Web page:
‘molly’ isn’t needed in large amounts, but legumes like clover need it to help fix nitrogen.
6YouAnimals don’t put nutrients back into the soil evenly. This is why your pasture will be different heights, as there will always be more growth above a dung or urine patch.
But a healthy pasture will be composed of a constant amount of clover right through the pasture, and the colour should be a uniform dark green. When Doug goes onto a farm as a consultant, he groups paddocks by their similarities, based on topography (eg steep, flat) and other similarities, then marks out soil test sites so he can recheck the same places every year. While he’s testing the different areas, he’s also making a note of the quality of the clover using a clover-only herbage test where it is struggling (not near urine or dung patches). The two combined give a much better story of what is going on in the soil than just a soil test.
Doug says having a monitoring programme of some kind like annual soil tests, and clover leaf and mixed herbage tests, is a very small cost in relation to an annual fertiliser spend, but can make a huge difference to the health of livestock, soil fertility, and the profitability of the land. When you do a soil test there are all sorts of things you can choose to test for: • ph • phosphorus • potassium • calcium • magnesium • sodium • sulphate sulphur
But Dr Edmeades says one of the most important to include is the test for organic sulphur, the major test for measuring long-term sulphur requirements (as it makes up 95% of sulphur in soil). Instead people tend to tick the box for available sulphate sulphur which varies hugely and only represents around 5% of what’s immediately available to plants. Reactive phosphate rock (RPR) was introduced in the late 1980s as a cheap (by 30% per tonne) and effective alternative to soluble fertilisers like super phosphate. The theory was, it takes longer to break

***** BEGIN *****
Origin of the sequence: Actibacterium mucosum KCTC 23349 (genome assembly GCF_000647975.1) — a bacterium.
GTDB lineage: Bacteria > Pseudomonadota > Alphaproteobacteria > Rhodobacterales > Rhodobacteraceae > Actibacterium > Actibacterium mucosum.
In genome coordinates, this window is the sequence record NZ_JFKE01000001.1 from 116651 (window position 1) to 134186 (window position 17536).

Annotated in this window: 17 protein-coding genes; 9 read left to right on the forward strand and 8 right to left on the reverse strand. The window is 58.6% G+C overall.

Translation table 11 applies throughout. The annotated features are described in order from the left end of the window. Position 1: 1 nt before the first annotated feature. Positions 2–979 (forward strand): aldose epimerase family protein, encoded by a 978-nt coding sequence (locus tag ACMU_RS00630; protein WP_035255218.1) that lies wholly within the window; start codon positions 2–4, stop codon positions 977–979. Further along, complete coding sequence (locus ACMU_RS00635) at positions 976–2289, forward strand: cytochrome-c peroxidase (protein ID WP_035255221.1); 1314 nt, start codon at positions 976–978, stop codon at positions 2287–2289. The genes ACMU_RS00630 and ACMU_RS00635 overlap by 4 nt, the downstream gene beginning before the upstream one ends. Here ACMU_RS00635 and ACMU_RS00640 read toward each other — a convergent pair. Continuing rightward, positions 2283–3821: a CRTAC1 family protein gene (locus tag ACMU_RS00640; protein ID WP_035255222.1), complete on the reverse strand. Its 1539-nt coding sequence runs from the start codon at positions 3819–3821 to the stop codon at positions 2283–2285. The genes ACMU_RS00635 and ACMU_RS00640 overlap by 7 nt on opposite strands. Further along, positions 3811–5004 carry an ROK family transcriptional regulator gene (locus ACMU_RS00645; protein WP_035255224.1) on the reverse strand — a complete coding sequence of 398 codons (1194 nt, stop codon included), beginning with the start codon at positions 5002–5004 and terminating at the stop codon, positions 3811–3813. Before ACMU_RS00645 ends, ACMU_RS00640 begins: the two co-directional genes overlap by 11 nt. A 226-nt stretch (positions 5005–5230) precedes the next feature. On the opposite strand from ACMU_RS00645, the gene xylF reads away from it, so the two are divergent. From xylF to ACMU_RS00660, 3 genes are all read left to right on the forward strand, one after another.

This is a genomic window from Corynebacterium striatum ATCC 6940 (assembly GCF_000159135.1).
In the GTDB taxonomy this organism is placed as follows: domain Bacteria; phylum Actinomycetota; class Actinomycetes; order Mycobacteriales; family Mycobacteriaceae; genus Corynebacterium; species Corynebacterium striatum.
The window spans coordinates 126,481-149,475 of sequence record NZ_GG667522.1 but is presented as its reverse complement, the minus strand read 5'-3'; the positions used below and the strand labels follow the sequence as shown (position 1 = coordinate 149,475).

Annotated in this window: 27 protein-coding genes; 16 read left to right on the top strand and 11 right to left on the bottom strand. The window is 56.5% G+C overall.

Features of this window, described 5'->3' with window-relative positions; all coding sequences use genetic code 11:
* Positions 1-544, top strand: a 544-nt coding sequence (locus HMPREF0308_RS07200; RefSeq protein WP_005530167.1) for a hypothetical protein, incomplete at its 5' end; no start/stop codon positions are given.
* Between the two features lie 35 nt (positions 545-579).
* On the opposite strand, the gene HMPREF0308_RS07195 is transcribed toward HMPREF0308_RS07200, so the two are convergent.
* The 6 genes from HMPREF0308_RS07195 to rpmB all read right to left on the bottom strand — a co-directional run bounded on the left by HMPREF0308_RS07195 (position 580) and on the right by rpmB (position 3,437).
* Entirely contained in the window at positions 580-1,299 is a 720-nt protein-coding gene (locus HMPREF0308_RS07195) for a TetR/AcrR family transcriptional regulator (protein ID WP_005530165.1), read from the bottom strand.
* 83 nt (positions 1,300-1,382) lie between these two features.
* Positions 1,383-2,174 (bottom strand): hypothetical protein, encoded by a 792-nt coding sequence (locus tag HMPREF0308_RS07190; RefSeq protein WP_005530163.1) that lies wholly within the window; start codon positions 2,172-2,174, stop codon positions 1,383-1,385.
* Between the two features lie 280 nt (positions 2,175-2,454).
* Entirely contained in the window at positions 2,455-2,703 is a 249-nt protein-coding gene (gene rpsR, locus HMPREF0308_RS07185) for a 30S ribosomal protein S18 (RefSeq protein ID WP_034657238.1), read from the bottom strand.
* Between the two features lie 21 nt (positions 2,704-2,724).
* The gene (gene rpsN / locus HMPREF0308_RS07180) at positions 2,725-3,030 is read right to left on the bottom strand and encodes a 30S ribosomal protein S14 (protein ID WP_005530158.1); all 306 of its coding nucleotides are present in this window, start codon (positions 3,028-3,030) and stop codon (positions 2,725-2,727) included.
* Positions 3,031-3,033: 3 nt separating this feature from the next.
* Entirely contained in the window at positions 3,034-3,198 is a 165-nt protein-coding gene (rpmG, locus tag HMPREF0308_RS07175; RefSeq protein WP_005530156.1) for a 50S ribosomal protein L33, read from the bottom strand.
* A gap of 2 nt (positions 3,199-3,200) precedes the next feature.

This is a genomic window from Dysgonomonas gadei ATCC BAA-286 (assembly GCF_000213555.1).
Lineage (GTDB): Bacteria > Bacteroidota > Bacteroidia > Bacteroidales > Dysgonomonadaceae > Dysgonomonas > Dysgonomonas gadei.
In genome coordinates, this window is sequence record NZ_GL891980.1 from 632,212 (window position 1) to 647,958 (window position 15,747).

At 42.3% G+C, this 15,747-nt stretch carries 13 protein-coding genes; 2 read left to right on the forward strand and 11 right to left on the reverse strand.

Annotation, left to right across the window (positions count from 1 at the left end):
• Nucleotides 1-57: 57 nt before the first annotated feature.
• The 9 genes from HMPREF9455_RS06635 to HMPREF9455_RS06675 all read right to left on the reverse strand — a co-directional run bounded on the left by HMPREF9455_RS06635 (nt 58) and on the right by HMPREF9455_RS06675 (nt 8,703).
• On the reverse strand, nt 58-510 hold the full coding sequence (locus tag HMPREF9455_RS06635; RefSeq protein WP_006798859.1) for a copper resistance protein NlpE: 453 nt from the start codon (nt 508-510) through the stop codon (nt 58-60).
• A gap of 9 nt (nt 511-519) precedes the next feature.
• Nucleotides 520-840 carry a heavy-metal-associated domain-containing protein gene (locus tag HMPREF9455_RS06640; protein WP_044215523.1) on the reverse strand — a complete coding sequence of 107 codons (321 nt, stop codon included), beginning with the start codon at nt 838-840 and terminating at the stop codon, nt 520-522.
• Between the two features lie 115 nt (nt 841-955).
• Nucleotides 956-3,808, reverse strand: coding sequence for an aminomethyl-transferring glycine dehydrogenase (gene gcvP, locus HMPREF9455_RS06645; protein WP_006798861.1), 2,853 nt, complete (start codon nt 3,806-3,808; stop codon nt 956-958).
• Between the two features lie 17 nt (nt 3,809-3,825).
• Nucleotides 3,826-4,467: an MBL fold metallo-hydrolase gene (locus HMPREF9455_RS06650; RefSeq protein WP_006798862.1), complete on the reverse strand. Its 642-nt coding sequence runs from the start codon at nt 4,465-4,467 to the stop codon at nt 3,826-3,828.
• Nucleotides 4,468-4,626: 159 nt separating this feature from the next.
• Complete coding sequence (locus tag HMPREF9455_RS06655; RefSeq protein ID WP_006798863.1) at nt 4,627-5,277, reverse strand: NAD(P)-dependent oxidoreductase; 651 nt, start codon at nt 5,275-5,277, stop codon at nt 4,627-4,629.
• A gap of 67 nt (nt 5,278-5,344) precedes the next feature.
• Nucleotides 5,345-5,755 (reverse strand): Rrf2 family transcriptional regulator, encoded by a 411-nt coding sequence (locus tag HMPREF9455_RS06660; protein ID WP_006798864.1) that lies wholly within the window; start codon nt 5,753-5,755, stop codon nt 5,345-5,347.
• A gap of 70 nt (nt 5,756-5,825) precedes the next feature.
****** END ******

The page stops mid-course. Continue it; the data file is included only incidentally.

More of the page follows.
When Doug is developing a nutrient programme for a farm, he creates what he calls an economic optimisation plan and it’s always based on how much phosphate a property requires as it’s the most expensive ingredient (about $3/ kg). He checks the Olsen P range, and then brings all the other nutrients up to the level where they’re not limiting the expression of the phosphate. Molybdenum (pronounced mol-lib-denum) is a trace element and isn’t needed in large amounts, but legumes like clover need it to help break down nitrogen gas into protein as part of their nitrogenfixing abilities.
But put too much on and it prevents utilisation of copper in livestock. When molybdenum was first discovered, farmers put on a little, got a great response and so quickly increased the amounts they used. When they got copper deficiencies, they then went back too far the other way and stopped using it. Doug says it’s only now that farmers are rebounding back to the correct use of ‘molly’.
The best way to test for molybdenum is to take clover and mixed herbage samples.